The Federal Trade Commission (FTC) has always had a reputation for bipartisanship among the commissioners and other leadership staff. As we have previously reported, there are currently four open positions on the Commission out of a total of five spots. Over the past year, there has been the question of whether the well-deserved reputation of working together across party lines would hold in this era of hyper-partisanship.
Earlier this year, ERA issued a press release with my reaction in response to the Supreme Court’s decision to review of its Internet Sales Tax rulings. Specifically, the court granted a petition for certiorari in South Dakota v. Wayfair, Inc., Overstock.com, Inc. and Newegg, Inc.
The FCC’s Sponsorship Identification Rule is a close, perhaps neglected cousin of the FTC’s Enforcement Policy Statement on Deceptively Formatted Advertisements, i.e., its Native Advertising Guide. Nevertheless, the FCC’s latest enforcement action demonstrates how failure to follow the rule can result in penalties far larger than any imposed to date by the FTC.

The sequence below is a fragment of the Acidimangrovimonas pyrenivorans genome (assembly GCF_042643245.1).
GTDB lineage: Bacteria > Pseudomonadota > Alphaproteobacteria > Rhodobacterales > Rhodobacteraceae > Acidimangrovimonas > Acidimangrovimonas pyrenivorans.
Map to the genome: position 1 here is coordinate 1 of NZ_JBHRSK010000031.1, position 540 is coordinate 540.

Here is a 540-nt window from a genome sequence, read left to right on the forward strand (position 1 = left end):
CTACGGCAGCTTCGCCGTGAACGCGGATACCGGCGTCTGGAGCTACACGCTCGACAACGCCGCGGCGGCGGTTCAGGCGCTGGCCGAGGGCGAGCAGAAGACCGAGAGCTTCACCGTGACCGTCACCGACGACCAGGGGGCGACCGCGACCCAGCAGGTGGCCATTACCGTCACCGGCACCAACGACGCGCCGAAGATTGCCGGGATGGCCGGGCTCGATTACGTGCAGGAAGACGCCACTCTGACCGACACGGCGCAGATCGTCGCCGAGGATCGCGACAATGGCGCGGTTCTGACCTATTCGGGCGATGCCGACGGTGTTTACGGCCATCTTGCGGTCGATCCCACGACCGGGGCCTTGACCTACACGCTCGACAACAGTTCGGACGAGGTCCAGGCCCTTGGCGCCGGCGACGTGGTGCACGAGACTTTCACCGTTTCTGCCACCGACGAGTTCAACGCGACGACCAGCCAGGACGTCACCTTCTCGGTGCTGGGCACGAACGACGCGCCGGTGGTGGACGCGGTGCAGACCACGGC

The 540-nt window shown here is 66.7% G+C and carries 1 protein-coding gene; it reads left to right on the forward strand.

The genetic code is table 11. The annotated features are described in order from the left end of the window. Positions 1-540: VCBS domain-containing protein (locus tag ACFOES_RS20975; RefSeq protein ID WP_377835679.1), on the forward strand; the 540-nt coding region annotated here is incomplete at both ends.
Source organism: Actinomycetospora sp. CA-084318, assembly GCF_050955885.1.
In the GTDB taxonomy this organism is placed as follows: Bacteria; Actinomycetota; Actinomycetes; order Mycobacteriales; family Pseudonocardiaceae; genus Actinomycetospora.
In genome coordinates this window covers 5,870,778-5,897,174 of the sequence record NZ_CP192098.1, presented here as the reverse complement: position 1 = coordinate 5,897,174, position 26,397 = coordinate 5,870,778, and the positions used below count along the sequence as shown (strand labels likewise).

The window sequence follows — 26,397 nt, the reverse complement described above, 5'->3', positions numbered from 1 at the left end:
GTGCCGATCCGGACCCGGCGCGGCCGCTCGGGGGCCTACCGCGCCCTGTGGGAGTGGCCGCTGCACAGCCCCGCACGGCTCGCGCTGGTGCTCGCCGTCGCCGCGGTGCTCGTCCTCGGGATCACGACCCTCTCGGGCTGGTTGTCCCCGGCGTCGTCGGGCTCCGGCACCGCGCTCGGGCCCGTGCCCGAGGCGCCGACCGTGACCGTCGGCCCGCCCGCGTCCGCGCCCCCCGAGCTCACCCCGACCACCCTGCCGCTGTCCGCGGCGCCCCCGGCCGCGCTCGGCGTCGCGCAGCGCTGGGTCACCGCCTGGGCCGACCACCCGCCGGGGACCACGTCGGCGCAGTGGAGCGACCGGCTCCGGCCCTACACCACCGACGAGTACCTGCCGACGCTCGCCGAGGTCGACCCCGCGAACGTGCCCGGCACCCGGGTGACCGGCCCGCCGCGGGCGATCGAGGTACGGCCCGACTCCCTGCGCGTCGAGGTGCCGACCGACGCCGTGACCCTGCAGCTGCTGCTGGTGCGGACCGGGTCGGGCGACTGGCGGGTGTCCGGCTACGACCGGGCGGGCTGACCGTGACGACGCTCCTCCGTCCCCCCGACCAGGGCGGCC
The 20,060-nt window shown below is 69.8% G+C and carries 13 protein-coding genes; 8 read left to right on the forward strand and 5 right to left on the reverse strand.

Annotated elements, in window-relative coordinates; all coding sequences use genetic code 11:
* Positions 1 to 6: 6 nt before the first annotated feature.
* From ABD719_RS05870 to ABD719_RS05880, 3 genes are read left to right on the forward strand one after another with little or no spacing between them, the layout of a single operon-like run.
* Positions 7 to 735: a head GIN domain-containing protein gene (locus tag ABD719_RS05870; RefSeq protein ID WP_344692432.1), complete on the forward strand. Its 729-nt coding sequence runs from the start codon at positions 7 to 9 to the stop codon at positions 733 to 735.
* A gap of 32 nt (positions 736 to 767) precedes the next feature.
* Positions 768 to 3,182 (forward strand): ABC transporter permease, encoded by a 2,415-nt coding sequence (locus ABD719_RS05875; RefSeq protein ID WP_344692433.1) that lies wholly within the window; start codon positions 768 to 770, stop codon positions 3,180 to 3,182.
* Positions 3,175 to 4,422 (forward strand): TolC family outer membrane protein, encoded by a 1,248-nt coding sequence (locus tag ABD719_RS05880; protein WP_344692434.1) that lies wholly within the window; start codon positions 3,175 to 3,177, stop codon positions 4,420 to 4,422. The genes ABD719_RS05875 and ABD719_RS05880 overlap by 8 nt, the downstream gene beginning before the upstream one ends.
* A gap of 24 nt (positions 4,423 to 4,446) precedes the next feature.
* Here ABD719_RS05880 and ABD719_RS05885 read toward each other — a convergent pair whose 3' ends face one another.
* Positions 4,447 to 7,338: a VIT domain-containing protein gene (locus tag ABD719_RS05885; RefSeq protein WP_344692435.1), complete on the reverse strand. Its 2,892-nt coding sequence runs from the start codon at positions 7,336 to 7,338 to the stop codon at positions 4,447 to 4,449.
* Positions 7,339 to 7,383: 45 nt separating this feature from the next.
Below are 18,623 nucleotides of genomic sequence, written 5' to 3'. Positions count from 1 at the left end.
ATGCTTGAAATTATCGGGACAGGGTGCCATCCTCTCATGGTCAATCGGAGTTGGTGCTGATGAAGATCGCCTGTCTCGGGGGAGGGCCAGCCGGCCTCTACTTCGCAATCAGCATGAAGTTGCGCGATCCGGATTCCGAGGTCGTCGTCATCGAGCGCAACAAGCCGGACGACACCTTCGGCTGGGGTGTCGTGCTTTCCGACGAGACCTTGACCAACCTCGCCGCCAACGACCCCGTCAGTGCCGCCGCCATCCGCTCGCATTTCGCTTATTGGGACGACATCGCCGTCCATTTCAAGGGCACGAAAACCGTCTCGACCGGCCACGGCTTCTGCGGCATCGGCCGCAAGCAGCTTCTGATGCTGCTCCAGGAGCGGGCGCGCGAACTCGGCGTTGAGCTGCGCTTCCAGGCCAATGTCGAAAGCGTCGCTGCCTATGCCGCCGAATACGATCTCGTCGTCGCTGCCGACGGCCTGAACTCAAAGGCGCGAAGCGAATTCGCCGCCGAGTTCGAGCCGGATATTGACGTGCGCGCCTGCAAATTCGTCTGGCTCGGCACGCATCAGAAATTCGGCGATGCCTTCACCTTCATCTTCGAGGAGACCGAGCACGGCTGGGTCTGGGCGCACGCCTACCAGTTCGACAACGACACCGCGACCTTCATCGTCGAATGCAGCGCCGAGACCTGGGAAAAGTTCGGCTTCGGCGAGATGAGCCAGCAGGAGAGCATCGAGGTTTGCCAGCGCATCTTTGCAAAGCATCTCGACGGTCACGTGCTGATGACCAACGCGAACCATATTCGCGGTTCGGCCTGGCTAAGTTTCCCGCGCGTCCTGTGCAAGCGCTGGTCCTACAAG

Over the years working at ERA, I have developed a long standing tradition to start the new year. After returning to work from vacation I keep an extra close eye on the Federal Trade Commission (FTC)’s website and announcements to see what they have announced as priorities in the year to come.
Sitting here in the Washington D.C. area during this year’s “bomb cyclone” blizzard, I am really looking forward to visiting the warmer climate of Miami, Florida for ERA’s 2018 Great Ideas Summit scheduled for February 26-28 at the Eden Rock Hotel.
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To say that strong passions have surrounded the recent Federal Communications Commission (FCC) vote to reverse 2015’s net neutrality rules is putting it mildly.
A while back, I blogged on the pending Net Neutrality action by the Federal Communications Commission (FCC). FCC Chairman Ajit Pai has announced plans to upend the current FCC Net Neutrality protections finalized in 2015. That effort, slated to start Thursday, December 14, is expected to result in an adverse ruling for our industry.